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With COP26 dominating the headlines this month, as world leaders come together to make plans on how to tackle climate change, many of us are making changes in our lives to help combat our environmental impact. However, while making steps such as recycling is important in reducing our carbon footprint, many of us are making similar mistakes and therefore counteracting our hard work. “Recycling properly and efficiently can be difficult, as the rules for recycling can be confusing,” Samantha Jones, recycling expert from MyJobQuote explains.

Below, Jones notes the top 5 most common recycling mistakes we are all guilty of making, including Christmas related mistakes, and offers advice on how to overcome these mistakes.

Not removing sticky tape
Most packaged goods contain some form of sticky tape to hold everything together. While most packaging, such as cardboard, can be recycled, many tend to leave the sticky tape on which can create dire consequences. “Sticky tape is not recyclable as it is typically made of polypropylene, which is a type of plastic,”, Jones explains. “By leaving sticky tape on recyclable materials, such as cardboard and paper, the material then becomes unrecyclable and ends up in landfill anyway.”

Jones advises removing all of the sticky tape from cardboard when recycling to avoid corrupting any recycling collections. “Seek eco-friendly alternatives to sticky tape, such as tapes made from bamboo and hemp which are biodegradable. Brown paper tape is also a good alternative, as it is plastic-free and easier to recycle.”

Clean off food leftovers
Many food products come in recyclable material, such as glass jars, aluminium cans, and even cardboard trays. A common mistake is to simply dispose of the product without cleaning them first. “Attempting to recycle something with food residue can contaminate other recyclables and therefore cause those products to be unrecyclable,” Jones explains.

“Rinse out all products which can be recycled before disposing of them to avoid any risk of contamination,” Jones advises. “If you do not, then you risk compromising your entire recycling bag.”

Incorrect separating
“By attempting to recycle something which can’t actually be recycled, you risk contaminating all the other recyclable materials,” Jones explains. “Not only this, but incorrect separation causes decreased efficiency in the recycling process, as non-recyclable goods must be handpicked out of the chain which is time-consuming and has a negative impact on the environment.”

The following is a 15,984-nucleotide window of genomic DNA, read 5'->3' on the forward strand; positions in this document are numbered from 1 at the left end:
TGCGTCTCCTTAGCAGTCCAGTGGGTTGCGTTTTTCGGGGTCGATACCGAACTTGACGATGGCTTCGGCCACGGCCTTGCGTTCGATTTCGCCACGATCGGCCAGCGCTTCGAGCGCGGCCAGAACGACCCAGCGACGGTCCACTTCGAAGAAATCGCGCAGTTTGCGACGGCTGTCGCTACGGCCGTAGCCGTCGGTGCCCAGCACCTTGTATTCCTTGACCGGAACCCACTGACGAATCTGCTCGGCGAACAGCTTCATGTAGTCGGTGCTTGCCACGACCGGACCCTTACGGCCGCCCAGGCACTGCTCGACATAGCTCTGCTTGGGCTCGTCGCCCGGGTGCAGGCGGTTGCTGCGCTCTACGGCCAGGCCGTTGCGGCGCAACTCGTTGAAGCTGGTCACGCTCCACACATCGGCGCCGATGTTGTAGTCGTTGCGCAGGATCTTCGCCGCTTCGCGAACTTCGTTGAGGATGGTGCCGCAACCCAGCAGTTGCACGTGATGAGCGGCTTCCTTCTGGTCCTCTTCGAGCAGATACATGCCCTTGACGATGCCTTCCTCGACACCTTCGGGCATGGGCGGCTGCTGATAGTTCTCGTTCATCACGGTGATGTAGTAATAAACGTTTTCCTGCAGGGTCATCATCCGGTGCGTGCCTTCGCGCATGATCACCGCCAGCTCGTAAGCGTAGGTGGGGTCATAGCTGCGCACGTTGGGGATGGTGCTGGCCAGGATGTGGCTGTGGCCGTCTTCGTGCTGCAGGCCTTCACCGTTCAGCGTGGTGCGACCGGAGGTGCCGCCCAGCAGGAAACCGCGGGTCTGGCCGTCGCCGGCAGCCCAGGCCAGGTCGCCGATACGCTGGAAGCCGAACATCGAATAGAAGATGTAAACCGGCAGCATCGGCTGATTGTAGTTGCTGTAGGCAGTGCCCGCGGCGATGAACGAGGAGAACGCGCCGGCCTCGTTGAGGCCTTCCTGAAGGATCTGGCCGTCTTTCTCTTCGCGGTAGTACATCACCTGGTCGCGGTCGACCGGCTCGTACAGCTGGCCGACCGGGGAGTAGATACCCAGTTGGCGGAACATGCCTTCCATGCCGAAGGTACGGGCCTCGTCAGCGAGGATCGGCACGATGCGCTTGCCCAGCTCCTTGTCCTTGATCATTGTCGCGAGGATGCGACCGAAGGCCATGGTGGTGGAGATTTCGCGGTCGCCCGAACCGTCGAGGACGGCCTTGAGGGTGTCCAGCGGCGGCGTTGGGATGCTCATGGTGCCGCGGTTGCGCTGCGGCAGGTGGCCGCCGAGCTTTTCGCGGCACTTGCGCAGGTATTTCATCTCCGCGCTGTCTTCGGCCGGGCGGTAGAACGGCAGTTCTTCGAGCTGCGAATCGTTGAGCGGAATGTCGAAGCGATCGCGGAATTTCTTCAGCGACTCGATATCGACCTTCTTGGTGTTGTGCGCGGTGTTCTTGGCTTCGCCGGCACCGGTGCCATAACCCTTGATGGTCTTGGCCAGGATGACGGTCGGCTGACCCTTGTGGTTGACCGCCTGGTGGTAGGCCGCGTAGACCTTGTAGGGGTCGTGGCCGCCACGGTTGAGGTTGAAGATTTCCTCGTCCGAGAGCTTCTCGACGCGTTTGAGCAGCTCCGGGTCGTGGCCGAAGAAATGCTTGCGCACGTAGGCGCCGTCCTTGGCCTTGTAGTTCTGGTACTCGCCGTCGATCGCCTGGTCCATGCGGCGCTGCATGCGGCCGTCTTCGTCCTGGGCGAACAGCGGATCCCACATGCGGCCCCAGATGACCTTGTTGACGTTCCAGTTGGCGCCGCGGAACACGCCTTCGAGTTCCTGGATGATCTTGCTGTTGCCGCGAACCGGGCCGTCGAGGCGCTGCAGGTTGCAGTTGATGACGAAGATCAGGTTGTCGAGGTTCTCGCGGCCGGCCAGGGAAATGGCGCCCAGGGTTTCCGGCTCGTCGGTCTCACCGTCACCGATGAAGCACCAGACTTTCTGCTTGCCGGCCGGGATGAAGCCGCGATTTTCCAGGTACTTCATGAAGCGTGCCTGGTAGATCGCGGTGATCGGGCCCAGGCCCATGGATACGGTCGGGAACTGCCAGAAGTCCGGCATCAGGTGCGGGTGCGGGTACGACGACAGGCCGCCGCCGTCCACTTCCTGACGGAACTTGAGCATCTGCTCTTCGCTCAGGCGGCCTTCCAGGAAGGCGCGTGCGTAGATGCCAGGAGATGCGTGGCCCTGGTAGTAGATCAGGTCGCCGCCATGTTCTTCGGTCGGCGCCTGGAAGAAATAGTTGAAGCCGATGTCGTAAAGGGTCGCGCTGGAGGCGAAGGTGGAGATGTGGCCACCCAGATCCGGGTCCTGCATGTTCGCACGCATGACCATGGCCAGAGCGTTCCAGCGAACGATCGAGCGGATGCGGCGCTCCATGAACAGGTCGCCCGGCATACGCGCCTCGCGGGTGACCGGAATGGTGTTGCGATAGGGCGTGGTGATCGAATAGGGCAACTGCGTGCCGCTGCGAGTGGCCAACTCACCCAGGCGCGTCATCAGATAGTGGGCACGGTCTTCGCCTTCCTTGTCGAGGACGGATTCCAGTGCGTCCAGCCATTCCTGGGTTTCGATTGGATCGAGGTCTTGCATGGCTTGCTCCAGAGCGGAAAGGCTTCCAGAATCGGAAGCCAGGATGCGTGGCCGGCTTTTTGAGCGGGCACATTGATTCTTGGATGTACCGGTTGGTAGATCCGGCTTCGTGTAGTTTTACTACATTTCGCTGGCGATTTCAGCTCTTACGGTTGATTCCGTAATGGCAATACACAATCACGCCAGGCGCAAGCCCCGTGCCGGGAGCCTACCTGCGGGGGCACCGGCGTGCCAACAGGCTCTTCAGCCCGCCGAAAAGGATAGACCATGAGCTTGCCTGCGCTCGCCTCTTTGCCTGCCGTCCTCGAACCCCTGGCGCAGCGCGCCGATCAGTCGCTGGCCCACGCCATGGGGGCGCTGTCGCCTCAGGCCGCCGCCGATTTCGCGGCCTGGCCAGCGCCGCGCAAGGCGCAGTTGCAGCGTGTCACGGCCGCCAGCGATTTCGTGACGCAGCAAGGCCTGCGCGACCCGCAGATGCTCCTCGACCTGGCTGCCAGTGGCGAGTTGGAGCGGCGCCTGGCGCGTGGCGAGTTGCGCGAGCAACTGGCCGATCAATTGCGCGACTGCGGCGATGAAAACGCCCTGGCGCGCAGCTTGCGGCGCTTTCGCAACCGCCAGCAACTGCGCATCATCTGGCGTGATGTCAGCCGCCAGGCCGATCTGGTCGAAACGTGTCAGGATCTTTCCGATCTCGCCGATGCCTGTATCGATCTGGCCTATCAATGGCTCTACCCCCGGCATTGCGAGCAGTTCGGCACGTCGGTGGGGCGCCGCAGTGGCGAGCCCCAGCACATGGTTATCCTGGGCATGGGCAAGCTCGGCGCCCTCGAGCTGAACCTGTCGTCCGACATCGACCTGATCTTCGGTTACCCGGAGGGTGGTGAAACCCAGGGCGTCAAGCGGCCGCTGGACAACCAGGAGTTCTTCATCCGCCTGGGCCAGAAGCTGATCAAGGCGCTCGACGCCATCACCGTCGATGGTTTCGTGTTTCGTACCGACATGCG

So how can we avoid the risk of contamination? Jones advises that you should read the label carefully “most products should clearly state whether it can be recycled and how to do so. Most everyday household items can be recycled and left on the curbside. Depending on your council’s recycling guidelines, you may have to take it to a recycling centre. Do not be tempted to think ‘if it can be recycled somewhere else, then it can be recycled on the kerb’ as this won’t be the case and can still contaminate the recycling.”

Wrapping paper including in paper recycling
Most councils will not accept wrapping paper in their household recycling collection, so throwing them in with other paper recycling can affect the whole collection. “Wrapping paper is often dyed and laminated and can also contain glitter and plastics, which simply can’t be recycled,” Jones explains. “Other wrapping paper is very thin and doesn’t contain enough fibres for recycling.”

The best way to avoid any recycling mistakes with wrapping paper is to stop using the brightly coloured and thinner papers you can find in gift shops. “Using brown paper instead to wrap gifts is the best alternative, as this can be easily recycled, as long as there’s no ink on the paper,” Jones advises. “Another way is to simply use gift bags as opposed to wrapping paper, as although these can be harder to recycle too, they can be reused again and again.”

Batteries
Many people wrongly assume that batteries can be included in household recycling, however, this is not the case, in fact, even just throwing batteries away with general household waste can be dangerous. “Batteries contain metals which are harmful to the environment so if a battery becomes punctured then the harmful metals are able to permeate into the ground and reach water supplies,” Jones explains. “Even throwing them away into a recycling bag can be harmful, as some batteries can explode and catch fire when punctured.”

Many supermarkets offer battery banks where you can drop off any used batteries completely for free. “A money-saving and more environmentally friendly way to get batteries is to invest in rechargeable batteries which will inevitably last longer than standard,” Jones advises.

By Samantha Jones, recycling Expert at MyJobQuote


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